Let’s analyze every item from the payload:

  • timestampMs – time when request was handled on Google’s servers.
  • nonce – nonce that we added to request encoded in base64.
  • apkPackageName – package name of requesting app.
  • apkCertificateDigestSha256 – SHA-256 hash of certificate used to sign app in base64.
  • ctsprofilematch – flag that is indicating whether device passed Compatibility Test Suite.
  • basicIntegrity – this flag is about root/emulator check.

To properly validate the attestation result, it’s good to verify at least three fields (other than ctsProfileMatch and basicIntegrity) to check whether anything interrupted our flow.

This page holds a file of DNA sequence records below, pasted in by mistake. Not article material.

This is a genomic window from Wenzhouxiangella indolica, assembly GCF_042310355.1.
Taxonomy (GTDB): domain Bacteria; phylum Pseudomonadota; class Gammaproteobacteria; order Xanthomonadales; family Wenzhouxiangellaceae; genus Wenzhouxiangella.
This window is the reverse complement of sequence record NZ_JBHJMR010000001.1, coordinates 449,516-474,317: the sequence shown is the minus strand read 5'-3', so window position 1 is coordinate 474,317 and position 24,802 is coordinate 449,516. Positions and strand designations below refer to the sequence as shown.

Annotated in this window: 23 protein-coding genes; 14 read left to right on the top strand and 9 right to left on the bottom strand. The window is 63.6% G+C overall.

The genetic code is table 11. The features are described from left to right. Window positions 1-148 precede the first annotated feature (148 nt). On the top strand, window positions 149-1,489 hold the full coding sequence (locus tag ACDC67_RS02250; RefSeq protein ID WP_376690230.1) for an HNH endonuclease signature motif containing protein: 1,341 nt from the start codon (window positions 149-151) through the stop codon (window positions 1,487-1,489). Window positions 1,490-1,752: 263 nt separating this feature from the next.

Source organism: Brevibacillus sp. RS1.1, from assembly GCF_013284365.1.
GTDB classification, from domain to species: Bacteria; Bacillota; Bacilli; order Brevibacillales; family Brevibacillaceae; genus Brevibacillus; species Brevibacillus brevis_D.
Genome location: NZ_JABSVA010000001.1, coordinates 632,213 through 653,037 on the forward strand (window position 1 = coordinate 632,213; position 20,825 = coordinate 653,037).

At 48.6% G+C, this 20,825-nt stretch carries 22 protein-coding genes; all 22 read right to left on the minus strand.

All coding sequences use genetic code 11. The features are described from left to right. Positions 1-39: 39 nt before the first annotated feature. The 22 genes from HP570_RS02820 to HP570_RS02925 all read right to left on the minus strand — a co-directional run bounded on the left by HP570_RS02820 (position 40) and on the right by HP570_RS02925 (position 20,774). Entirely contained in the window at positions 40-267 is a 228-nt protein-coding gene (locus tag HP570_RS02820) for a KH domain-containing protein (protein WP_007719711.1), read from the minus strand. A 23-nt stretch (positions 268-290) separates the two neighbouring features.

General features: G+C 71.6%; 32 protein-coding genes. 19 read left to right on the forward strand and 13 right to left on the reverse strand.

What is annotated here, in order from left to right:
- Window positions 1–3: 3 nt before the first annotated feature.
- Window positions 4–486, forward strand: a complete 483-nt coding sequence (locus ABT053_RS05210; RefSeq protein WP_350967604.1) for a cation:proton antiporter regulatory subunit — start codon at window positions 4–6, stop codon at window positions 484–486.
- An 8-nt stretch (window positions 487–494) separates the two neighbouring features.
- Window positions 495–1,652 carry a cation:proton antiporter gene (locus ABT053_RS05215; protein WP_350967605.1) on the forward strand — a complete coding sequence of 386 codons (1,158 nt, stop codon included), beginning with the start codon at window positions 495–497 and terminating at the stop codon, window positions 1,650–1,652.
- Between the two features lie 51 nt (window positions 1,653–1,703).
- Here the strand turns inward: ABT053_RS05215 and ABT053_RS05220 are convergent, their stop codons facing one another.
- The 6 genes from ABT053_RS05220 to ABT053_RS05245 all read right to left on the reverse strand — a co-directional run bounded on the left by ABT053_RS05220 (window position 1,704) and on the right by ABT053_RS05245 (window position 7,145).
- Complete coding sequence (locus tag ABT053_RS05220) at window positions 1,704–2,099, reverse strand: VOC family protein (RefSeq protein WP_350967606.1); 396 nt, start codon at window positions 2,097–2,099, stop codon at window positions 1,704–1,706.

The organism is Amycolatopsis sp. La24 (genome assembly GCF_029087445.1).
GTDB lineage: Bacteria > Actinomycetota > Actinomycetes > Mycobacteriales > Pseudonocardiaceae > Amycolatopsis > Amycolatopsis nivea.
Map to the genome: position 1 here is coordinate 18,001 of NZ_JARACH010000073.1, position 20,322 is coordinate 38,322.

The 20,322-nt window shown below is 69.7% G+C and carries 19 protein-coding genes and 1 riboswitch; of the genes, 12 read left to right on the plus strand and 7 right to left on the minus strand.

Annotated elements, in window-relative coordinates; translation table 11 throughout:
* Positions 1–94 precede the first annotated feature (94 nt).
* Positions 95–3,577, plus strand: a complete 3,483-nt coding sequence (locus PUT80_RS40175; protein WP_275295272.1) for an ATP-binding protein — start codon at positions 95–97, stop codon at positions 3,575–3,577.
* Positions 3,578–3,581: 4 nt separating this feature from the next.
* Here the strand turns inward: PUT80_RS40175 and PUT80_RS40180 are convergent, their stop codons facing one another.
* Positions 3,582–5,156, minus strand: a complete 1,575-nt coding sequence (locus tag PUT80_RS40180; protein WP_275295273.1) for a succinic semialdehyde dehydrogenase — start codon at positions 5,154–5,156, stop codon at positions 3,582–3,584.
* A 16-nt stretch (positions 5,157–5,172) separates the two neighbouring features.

Below, you can find some variations of results and what can have an impact on the attestation status. You can find more details about the attestation response here.


With that knowledge, we can move forward. In a typical application that is connected to an API, the networking layer looks really simple. The app is just sending an HTTP request and expecting a response. So the networking layer looks more or less like the diagram below.


If we want to add a security layer to this flow using the SafetyNet Attestation API, we need to extend this flow. So it will look like the graph below.


(1-3) In the first step, the application is asking our API for a nonce. This should be generated (for example as a hash with a timestamp and user session) and stored on the server-side.

(4-5) The SafetyNet Attestation API is receiving a call from the app and starts evaluating the runtime environment of the device. When it’s done, the API requests the assessment results from Google’s servers. The servers send back the signed attestation to the SafetyNet service on the device, which is forwarded to our application.